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The Green Sheet Online Edition

May 24, 2010 • Issue 10:05:02

PCI SSC steps up data security education

The PCI Security Standards Council (PCI SSC), the organization in charge of developing and managing the data security protocols that affect payment networks, hardware and software, initiated the Internal Security Assessor (ISA) Program for the training and certification of personnel at large-scale organizations. The program covers the fundamentals and intricacies of the Payment Card Industry (PCI) Data Security Standard (DSS).

The three-day courses are to be held regularly in cities around the world, starting in May 2010 in Sydney, Australia. The training is designed for the security assessment staff at entities like level 1 merchants, acquiring banks and processors.

At the end of courses, tests will be administered for the purpose of certifying personnel, such as businesses' information technology and risk management professionals, to perform internal assessments for their organizations.

"If you're a large merchant, some of the brands will allow you to do your own assessments," said Bob Russo, General Manager at PCI SSC. "And if you're going to do your own assessment, you certainly will want the people that are doing the assessment internally to be as well trained, if not better trained, than the QSAs [Qualified Security Assessors]."

QSAs are third-party vendors certified by the PCI SSC to audit the PCI compliance of entities' payment systems to ensure they are properly protecting cardholder data. The PCI DSS mandates that systems be audited annually.

Russo said the ISA-certified personnel will only be licensed to perform internal assessments for the companies that sponsored their participation in the training program. Certified assessors from sponsoring companies cannot join other businesses and perform internal assessments at those companies without being recertified, he added.

Positive step

According to the PCI SSC, the ISA program was developed based on feedback the council received from its stable of participating organizations - a virtual who's who of financial services and technology companies - on the need for improved PCI DSS education for internal staff.

Dr. Tim Cranny, Chief Executive Officer at Panoptic Security Inc., believes the desire among businesses for more education concerning the PCI DSS is a positive sign that they are taking their data security responsibilities seriously. "It's not that the level 1 guys don't know what they're doing or are hopeless," he said. "It's just that they're very properly saying, 'This is hard. Help us and give us tools.'"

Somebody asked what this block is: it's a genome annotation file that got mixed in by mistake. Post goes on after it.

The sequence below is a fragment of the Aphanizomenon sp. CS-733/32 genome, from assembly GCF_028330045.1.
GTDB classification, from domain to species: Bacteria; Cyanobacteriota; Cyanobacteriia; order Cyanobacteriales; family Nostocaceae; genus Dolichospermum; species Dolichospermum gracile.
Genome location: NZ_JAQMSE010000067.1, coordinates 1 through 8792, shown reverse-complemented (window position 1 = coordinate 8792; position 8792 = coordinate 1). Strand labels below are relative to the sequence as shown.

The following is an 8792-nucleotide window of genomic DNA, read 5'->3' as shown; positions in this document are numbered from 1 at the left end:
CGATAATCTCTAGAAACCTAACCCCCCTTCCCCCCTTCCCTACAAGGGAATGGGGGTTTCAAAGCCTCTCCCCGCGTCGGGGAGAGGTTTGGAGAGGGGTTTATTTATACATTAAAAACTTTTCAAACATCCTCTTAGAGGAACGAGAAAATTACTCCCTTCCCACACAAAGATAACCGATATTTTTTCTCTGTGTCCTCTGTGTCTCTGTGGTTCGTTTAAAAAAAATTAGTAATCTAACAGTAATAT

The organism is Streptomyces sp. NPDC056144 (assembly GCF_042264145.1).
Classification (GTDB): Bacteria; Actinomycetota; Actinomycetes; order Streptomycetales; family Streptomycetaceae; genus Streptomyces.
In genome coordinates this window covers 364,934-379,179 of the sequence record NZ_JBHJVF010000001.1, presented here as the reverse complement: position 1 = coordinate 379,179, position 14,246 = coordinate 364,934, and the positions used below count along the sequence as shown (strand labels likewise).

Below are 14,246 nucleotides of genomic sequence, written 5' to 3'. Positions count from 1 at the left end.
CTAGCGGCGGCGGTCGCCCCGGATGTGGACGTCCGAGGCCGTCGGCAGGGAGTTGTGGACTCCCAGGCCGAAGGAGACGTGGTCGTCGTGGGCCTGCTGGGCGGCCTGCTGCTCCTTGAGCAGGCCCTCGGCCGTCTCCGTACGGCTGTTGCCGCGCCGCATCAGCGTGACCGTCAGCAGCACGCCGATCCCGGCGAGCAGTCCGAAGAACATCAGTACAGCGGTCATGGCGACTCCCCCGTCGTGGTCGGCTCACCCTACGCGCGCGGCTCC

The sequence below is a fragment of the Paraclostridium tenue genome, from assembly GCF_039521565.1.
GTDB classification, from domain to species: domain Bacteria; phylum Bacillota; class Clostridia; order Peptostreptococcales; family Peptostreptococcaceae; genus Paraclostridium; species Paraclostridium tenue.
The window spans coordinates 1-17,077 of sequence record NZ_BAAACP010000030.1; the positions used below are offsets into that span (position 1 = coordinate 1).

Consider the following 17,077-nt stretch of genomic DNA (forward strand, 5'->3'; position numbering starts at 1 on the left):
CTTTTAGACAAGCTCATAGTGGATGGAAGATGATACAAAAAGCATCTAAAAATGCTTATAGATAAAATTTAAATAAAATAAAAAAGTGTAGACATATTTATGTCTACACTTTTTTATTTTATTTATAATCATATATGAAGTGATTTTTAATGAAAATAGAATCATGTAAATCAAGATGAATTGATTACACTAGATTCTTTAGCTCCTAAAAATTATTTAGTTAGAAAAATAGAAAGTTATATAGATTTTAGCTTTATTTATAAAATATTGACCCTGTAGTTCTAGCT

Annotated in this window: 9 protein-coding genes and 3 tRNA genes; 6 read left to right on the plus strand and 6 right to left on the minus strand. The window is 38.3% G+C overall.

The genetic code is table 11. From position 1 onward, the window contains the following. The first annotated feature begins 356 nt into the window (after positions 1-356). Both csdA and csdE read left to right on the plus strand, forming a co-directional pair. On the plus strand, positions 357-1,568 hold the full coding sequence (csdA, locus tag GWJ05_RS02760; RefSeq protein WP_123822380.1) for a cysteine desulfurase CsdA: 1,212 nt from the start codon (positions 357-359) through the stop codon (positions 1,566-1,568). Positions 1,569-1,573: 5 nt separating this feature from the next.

Cranny believes the ISA program is a step forward in data security, as it fosters the mindset that businesses need to maintain their own internal PCI DSS experts, rather than rely only on the expertise of third-party data security providers, such as Panoptic.

But according to Cranny, too often the old mindset persists: businesses hire third-party security compliance vendors to help them pass the yearly PCI DSS audit.

It's akin to cleaning up your house before your mother-in-law arrives, Cranny said. "And that's not a bad thing," he added. "But the ideal is that things should be clean, tidy and safe to begin with. You're much better off to have things fixed and in a good state because your internal people know what to do, when, why and how all the time."

Secure inside and out

That is where Cranny sees the main benefit to the ISA program. "It's very easy but wrong to get into the thinking of [the PCI DSS audit] as a special event," he said. "And that's particularly the case, and happens more often, when the internal people don't have the skills and resources.

"So rather than security being seen as an external thing that they need to go and get ... you want it really baked into the fabric of the organization," he said. "So having internal people who know what to do and why to do it and get things ready [for the audit] is definitely a good thing."

But Cranny emphasized that businesses should not expect ISA certification to replace external audits by third parties.

"It would be wrong if either merchants or sections of the industry said, given that we have these internal tools, you no longer need external audits and so on," he said. "That would be going too far because there is real fundamental value in these independent audits and assessments.

"If [the ISA] is done in a way that you keep the independent assessment, but you're giving companies the tools and the resources to get ready themselves, that makes things more efficient for the company, it saves them money and it also helps them raise the level of their own security."

For more information about the ISA Program, go to www.pcisecuritystandards.org/education/isa_training.shtml. end of article

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